I’m an electronic tech for a large transit agency. In 2004, we opened a new light rail vehicle maintenance facility equipped with a network of 16 track switches and colored light signals.
The switches are controlled by a Train to Wayside Communicator (TWC) consisting of a data transmitter unit on each rail vehicle and 16 inductive loop antennas that are embedded in various locations of the track. All of the antennas tie into a receiver unit, which converts the data transmitted from the vehicle to a switch/signal request. The request is then forwarded to a checked redundant PLC that performs all the safety-critical functions required to execute the operation of the track switch and then display a signal to proceed.
The switch/signal installation is also provided with a local control panel (LCP) in the yard attendant’s office that indicates which sections of track are occupied, the position of the track switches, and the status of the signal lights. In practically all installations, the LCP would have pushbuttons from which the attendant could manually enter a request for any particular track switch/signal. Technicians also need to enter track switch/signal requests for maintenance and troubleshooting.
However, this particular installation was one of the rare exceptions where the LCP had indicating lights only. It did not have any pushbuttons for switch/signal requests. In the absence of pushbuttons on the LCP, we had to carry a handheld version of the TWC transmitter out to a particular inductive loop in order to enter a request. Considering the inconvenience of having to walk out to the yard with the handheld, we decided to add real control capability to the panel.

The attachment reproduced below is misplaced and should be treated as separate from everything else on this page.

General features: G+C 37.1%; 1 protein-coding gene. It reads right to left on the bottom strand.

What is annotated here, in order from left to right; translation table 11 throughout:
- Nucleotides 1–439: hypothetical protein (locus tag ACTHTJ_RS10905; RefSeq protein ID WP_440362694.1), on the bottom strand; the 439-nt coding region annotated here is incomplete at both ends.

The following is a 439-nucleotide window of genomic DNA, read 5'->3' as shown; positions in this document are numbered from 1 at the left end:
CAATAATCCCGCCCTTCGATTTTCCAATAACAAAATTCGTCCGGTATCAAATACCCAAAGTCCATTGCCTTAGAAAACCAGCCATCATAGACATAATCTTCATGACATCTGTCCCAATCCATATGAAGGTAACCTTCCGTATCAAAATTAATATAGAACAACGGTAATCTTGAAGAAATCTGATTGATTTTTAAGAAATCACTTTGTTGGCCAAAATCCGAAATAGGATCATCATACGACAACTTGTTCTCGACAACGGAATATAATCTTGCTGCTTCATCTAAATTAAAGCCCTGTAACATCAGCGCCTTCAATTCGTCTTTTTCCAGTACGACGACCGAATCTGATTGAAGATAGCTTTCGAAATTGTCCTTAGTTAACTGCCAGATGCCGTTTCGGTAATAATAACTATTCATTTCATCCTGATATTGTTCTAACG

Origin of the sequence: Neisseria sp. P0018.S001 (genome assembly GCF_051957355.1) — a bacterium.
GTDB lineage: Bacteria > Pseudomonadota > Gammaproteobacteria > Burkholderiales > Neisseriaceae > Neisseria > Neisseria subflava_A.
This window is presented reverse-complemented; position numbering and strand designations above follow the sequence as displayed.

The TWC receiver has an output buffer card with 16 relays that interfaced it to an input buffer card of the checked redundant PLC. A switch/signal request would pick one of the relays and apply a “Logical High” (in the form of positive 12V DC) to the corresponding input terminal of the PLC buffer card. After the request was stored in the buffer, the PLC would check all the safety critical variables in the track/switch network and execute the request.
In essence, a request could be entered directly to the PLC by applying positive 12V DC to the appropriate terminal of its input buffer. Simply adding a switch that would provide another path around each of the TWC relay contacts would provide the alternate control capability. The TWC-to-PLC interface was on a terminal block with 16 connections so we had a convenient tie-in point for the additional pushbuttons. Accordingly, we mounted 16 pushbutton switches in a blank 19-inch aluminum panel and installed it directly above the existing panel.
Now, our LCP has real control capability!
This entry was submitted by Galen L. Dutch and edited by Rob Spiegel.
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